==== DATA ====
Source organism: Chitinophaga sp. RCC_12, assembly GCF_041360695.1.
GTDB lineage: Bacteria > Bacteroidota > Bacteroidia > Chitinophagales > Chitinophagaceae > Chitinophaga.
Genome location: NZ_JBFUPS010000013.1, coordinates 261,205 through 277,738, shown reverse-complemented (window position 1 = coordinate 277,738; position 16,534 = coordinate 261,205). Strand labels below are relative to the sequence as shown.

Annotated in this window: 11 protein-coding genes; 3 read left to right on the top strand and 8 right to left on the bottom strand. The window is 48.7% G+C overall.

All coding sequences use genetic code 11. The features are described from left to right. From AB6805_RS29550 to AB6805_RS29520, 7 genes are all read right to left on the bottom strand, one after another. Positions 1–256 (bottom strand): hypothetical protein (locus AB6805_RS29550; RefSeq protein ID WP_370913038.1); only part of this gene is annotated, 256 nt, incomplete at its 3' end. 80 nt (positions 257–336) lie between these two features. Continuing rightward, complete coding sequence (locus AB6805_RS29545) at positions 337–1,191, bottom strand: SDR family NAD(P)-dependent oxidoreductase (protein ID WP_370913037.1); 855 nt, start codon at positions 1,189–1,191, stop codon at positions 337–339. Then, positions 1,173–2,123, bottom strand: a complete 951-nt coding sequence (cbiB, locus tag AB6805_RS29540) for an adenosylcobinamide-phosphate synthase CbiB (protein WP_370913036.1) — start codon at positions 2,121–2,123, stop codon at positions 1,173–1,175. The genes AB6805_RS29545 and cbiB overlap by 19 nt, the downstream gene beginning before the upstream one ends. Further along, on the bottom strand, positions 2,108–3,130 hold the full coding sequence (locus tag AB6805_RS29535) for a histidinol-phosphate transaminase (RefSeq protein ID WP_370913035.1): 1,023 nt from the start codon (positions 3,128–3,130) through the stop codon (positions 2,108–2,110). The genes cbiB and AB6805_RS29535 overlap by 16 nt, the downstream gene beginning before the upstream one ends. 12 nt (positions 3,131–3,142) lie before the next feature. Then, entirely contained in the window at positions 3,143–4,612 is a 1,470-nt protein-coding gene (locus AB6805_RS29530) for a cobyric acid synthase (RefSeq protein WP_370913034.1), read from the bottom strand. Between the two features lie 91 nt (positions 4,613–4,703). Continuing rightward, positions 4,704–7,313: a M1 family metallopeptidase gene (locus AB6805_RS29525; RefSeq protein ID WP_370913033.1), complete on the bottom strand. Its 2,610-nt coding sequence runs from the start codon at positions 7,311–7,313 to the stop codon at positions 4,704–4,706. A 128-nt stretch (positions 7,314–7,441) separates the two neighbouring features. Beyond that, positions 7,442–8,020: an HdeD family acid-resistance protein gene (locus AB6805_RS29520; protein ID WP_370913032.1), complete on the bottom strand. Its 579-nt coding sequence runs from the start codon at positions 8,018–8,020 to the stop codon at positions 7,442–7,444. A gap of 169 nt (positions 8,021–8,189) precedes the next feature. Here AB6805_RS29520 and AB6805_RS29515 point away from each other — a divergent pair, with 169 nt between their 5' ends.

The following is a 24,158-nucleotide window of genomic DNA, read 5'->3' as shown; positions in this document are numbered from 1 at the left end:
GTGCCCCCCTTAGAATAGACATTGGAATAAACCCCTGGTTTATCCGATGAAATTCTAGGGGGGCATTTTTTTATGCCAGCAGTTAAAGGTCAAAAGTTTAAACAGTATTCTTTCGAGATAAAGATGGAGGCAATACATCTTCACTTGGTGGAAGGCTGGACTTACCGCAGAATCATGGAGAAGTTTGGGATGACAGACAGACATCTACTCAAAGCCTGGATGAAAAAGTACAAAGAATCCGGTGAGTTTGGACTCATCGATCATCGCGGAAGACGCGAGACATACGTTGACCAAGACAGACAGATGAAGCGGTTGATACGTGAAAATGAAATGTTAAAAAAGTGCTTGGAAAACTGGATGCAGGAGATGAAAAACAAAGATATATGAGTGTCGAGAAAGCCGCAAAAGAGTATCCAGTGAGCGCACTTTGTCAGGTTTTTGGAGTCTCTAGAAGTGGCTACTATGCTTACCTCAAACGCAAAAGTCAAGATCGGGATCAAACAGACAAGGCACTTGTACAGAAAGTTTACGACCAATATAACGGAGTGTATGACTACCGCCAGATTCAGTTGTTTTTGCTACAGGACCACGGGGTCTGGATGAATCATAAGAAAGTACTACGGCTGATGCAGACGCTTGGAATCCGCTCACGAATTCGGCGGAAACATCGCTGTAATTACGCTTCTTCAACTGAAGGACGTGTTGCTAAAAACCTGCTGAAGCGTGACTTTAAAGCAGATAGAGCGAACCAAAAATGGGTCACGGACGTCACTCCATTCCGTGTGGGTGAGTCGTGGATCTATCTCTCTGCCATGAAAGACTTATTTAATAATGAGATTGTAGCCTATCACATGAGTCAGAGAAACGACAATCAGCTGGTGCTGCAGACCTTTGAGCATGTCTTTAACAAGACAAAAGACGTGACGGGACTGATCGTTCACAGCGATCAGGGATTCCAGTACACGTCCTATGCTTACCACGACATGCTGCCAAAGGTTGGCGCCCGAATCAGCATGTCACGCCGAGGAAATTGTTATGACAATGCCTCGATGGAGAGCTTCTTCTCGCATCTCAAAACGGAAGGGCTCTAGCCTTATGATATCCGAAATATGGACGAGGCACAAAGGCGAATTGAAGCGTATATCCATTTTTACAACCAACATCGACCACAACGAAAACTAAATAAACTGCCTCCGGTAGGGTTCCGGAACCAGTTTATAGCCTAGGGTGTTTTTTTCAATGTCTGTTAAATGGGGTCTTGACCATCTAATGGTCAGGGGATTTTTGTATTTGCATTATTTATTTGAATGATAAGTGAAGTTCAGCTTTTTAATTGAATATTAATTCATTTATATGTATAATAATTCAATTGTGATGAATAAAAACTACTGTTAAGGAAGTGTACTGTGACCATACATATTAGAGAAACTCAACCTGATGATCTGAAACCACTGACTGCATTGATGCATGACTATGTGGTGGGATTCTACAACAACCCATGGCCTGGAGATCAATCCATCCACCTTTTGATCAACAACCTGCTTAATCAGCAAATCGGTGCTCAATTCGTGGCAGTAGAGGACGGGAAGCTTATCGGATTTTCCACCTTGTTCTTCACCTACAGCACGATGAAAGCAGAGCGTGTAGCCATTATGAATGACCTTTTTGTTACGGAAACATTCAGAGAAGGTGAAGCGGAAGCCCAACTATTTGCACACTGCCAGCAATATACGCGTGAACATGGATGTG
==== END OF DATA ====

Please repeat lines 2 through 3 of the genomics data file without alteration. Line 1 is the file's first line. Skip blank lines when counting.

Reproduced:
GTDB lineage: Bacteria > Bacteroidota > Bacteroidia > Chitinophagales > Chitinophagaceae > Chitinophaga.
Genome location: NZ_JBFUPS010000013.1, coordinates 261,205 through 277,738, shown reverse-complemented (window position 1 = coordinate 277,738; position 16,534 = coordinate 261,205). Strand labels below are relative to the sequence as shown.